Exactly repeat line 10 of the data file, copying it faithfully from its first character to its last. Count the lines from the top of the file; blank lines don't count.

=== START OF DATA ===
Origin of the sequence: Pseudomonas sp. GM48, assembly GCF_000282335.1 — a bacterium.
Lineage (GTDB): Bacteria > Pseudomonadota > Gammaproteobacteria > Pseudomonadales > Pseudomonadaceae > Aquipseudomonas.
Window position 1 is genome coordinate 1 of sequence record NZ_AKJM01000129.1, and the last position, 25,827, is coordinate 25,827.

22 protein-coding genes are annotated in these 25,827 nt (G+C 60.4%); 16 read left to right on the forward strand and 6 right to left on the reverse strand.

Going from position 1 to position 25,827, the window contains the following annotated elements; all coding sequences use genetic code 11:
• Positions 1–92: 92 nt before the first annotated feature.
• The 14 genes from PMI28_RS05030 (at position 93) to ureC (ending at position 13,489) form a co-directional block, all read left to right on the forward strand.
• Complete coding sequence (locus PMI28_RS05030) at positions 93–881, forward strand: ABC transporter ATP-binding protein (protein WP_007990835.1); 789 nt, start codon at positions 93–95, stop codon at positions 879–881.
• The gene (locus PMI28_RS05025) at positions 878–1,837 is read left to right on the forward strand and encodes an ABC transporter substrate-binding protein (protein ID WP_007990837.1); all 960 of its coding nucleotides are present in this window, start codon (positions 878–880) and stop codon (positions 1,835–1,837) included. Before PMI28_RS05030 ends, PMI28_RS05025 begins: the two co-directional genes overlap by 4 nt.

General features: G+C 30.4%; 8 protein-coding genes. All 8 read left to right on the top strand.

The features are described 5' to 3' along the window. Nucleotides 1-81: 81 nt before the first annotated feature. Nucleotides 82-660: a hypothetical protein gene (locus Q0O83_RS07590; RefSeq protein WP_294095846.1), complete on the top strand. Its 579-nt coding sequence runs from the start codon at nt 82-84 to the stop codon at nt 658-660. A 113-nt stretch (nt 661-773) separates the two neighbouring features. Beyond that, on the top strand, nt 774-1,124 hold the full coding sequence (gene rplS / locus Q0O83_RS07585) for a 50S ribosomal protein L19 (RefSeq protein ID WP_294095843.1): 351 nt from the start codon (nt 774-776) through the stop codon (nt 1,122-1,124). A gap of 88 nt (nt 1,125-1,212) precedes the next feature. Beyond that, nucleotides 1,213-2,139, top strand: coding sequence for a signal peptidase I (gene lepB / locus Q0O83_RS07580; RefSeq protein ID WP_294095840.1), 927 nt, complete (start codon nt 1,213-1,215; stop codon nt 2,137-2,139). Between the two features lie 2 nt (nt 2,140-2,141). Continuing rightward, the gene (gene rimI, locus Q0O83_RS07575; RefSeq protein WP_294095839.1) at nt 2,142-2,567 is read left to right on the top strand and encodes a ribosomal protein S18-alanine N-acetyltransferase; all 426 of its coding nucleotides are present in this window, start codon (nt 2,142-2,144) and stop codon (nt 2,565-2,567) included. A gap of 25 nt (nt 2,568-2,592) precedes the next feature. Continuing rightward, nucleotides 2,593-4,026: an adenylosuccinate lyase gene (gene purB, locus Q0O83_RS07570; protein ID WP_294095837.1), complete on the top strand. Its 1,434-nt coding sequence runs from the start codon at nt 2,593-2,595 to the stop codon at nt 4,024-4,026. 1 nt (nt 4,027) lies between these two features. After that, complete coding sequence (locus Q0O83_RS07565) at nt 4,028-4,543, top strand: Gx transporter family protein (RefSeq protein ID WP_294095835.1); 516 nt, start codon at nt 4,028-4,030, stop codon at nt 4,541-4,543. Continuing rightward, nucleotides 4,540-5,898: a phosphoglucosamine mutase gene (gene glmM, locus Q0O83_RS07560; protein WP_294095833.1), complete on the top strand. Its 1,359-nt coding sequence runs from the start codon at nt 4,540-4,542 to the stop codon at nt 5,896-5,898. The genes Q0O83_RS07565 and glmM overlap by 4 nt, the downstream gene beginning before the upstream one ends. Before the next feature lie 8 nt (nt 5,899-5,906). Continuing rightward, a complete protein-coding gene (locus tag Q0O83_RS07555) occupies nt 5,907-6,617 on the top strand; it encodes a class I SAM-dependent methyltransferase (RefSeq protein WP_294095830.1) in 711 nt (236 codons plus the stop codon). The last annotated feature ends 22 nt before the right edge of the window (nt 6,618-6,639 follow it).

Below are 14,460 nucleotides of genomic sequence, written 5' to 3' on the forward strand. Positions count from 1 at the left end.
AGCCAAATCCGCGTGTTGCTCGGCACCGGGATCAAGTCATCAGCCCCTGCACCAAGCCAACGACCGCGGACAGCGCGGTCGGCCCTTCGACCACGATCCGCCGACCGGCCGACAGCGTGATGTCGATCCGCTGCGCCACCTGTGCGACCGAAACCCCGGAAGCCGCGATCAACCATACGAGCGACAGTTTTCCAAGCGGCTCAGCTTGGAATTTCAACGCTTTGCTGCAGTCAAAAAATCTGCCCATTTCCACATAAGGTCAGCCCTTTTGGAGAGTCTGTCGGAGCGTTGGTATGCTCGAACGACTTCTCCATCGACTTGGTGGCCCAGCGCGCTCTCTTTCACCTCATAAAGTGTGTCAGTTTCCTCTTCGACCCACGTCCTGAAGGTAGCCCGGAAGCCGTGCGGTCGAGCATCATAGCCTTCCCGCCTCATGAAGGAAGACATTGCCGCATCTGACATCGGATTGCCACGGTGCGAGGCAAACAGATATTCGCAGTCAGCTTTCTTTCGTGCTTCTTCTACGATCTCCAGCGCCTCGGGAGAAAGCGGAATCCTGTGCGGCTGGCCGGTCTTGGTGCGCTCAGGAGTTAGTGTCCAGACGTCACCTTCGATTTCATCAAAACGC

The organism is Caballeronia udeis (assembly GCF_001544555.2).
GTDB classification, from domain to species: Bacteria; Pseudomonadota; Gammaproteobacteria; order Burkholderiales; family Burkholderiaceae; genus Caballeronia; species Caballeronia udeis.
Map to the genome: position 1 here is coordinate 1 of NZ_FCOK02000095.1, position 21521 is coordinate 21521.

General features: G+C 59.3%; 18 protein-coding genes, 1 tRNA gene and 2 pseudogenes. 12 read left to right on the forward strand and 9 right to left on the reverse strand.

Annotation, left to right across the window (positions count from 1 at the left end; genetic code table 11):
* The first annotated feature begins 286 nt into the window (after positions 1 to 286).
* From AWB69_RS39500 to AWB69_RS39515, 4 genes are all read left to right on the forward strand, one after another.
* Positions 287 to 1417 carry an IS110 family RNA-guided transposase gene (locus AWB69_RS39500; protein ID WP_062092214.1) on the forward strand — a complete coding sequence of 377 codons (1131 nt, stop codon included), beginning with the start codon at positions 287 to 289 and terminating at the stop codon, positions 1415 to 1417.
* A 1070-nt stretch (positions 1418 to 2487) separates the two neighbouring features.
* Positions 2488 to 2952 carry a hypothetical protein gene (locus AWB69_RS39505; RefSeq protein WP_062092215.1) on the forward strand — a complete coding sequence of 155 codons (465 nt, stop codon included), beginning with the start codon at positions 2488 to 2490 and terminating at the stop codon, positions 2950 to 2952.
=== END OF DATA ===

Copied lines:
General features: G+C 30.4%; 8 protein-coding genes. All 8 read left to right on the top strand.